A Mercy
by Toni Morrison
Reviewed by Ted Gioia

Toni Morrison’s new book A Mercy is not much longer than a novella.
But don’t jump to the conclusion that this work, clocking in at around
40,000 words, is a minor effort in the oeuvre
of this much lauded author.  
A Mercy stands
out as one of Morrison’s finest moments, a
masterfully crafted fiction that covers con-
siderable ground in its 167 pages.

In the waning years of the 17th century, an
ambitious trader named Jacob Vaark, himself
a Dutch orphan, assembles a problematic
household in the Edenic landscape of the
New World. His wife, Rebekka, is a mail-
order bride from Britain, an exile from a
callous family. Jacob and Rebekka have no
surviving children, so they rely on the assis-
tance of three women. The Native American
Lina is one of the few survivors of a small-
pox epidemic that led to the destruction of
her tribe, with some help from soldiers who
burned down her village to stop the spreading pestilence. Sorrow is
the name of a slave, another survivor, this time of a shipwreck.
Florens is a young black girl who Vaark takes in lieu of payment from
a debt-laden trader.

See also Ted Gioia on Toni Morrison's
Beloved at The New Canon

If this mini-society, encapsulating so many contrary threads of
American life, can survive and prosper in peace, perhaps there is
hope for the rest of us. And Morrison offers us tantalizing glimpses of
how this peaceful coexistence might have unfolded. Vaark sees
himself, to some degree, as a rescuer who scorns those who traffic in
slaves. His wife finds closer companionship in the Native American
Lina than in the churchified ladies who live nearby. For each member
of the household, their circumstances represent an improvement over
what they underwent before coming to this home. Vaark himself has
ambitions to create an imposing family manor, monument to himself
that will carry on in lieu of the heirs that never survived.

But this ragtag family is, in fact, residing
outside of Eden, not within
it—an exclusion symbolized by the serpents a blacksmith incorporates
into his stylized design for the gate to the new house. Vaark, for his
part, eventually comes to profit from slavery, albeit at a distance that
serves as salve to his conscience. He will die of smallpox before he
can take up residence in his grand home. The blacksmith’s arrival will
also accelerate the disintegration of Vaark’s household. Florens
becomes infatuated with the craftsman, a freed black man who
serves as a key catalyst in several of the book’s subplots. The
blacksmith, we learn also has skills as a healer, but his interventions
tend to reshape the psyches as well as the bodies of those he cures.

As we have come to expect in Morrison’s work, her narrative circles in
on her subject, defying conventional notions of chronology and
pacing. In the fullness of time, Morrison gives you everything you
need to know, but she is especially skilled at withholding information,
letting you see the effects long before you understand the causes.
She does this repeatedly—and effectively—during the course of this
short novel. But especially in the closing pages of
A Mercy, Morrison
sets in place the final bricks that this structure needs to stand firmly.
At the same time, Morrison concludes the book with a satisfying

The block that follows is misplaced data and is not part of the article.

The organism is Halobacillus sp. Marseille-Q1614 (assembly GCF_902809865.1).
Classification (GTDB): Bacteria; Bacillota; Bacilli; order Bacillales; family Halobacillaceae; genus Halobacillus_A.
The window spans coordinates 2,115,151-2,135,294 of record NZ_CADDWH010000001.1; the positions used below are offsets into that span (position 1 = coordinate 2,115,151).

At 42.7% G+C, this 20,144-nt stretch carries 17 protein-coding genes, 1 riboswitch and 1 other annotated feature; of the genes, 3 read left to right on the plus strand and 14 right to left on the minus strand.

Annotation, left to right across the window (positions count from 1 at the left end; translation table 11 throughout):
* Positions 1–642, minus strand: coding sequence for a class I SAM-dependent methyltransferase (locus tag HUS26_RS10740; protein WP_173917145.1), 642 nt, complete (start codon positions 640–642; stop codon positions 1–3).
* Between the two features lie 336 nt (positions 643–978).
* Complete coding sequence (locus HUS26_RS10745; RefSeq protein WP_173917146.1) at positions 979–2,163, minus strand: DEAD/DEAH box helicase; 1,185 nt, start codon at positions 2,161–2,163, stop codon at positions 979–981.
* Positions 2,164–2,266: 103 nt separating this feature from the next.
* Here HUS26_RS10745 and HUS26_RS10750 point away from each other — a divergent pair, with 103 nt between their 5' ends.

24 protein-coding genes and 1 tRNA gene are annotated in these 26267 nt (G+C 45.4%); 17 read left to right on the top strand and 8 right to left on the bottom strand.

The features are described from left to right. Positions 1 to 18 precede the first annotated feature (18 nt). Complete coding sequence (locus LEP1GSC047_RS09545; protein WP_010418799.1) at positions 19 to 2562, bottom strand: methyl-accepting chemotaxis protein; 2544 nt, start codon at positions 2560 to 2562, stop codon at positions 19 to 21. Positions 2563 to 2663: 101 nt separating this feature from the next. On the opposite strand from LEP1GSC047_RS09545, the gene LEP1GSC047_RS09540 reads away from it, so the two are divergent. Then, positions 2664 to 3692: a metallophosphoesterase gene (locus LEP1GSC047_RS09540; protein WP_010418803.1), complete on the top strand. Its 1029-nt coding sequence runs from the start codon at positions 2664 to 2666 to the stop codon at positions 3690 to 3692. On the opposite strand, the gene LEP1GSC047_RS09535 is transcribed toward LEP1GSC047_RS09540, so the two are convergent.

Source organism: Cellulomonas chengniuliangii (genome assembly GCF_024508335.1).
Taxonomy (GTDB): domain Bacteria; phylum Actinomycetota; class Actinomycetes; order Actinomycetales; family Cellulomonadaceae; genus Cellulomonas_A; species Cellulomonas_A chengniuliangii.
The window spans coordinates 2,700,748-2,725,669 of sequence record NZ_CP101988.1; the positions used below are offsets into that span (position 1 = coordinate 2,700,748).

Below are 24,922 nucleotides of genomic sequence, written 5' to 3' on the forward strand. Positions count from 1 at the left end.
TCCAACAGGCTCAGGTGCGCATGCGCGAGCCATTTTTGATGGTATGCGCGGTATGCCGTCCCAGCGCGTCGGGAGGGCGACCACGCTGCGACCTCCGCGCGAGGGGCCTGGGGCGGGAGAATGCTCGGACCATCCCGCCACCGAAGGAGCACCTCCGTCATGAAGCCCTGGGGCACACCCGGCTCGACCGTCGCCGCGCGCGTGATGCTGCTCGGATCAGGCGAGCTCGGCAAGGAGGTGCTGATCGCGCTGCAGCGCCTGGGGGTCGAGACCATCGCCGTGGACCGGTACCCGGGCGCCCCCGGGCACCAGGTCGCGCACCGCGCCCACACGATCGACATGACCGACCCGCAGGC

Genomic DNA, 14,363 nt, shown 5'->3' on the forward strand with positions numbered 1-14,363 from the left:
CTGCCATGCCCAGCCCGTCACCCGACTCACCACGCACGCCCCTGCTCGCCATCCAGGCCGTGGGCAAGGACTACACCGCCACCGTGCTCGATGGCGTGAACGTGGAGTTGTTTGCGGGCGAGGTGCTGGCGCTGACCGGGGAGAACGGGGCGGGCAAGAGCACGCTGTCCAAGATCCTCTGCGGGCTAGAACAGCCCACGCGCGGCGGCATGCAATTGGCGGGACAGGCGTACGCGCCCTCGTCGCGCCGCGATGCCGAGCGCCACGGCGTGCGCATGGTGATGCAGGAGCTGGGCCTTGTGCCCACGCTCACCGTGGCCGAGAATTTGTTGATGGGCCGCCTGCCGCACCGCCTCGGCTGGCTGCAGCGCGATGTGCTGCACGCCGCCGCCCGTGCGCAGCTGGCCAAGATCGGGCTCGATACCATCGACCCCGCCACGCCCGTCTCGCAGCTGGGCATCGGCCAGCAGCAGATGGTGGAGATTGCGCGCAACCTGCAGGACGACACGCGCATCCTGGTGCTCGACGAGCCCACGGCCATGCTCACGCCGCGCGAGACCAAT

resolution that also connects the ending with her opening gambit.

Morrison lets each of her key characters control the narrative at some
point in
A Mercy. In lesser hands, these frequent shifts in perspective
would impart a disjointed, scattershot tone to the whole. It is to
Morrison’s credit that she creates a strongly unified work out of the
juxtaposition of such dramatically different perspectives. Even more
striking, Morrison retains her own distinctive style—with her
characteristically potent imagery and overtones of Biblical language—
while also allowing each of her characters to develop an identifiable
voice and worldview.

Morrison is not just one of the most widely read authors of modern
time; she also carries the distinction (perhaps, at times, the burden)
of being the most frequently
taught living novelist. She holds a
preeminent place on high school and college reading lists, and
probably has spawned more term papers in recent years than
Napoleon and Caesar combined. As such, one always reads Morrison
with expectations of getting a lesson in post-colonial perspectives.
Yet it is to Morrison’s credit that she constructs her scenes in
A Mercy
without letting her characters collapse into the one-dimensional stick
figures that populate too many self-consciously post-colonial fictions.
The victims here are sometimes also victimizers, and all
demonstrations of heroism are only relative. In short, there is a
richness and true-to-life contrariness to Morrison’s unfolding plot that
resists the
Cliff Notes bullet points.

Of course, there are lessons here. But, in a strange sort of way,
Morrison’s very fame may prevent her audience from seeing how
multi-layered this book is. After all, this author has herself become a
symbol and catchword. Moreover, she releases this novel at a time
when another African-American has taken on an unprecedented
visibility and symbolic resonance—of ground-breaking historical
importance. “No one talks about the book," Morrison recently
confided to an interviewer. Which is both understandable, yet also a
shame; since Toni Morrison has delivered a book here that is
eminently worth discussing.
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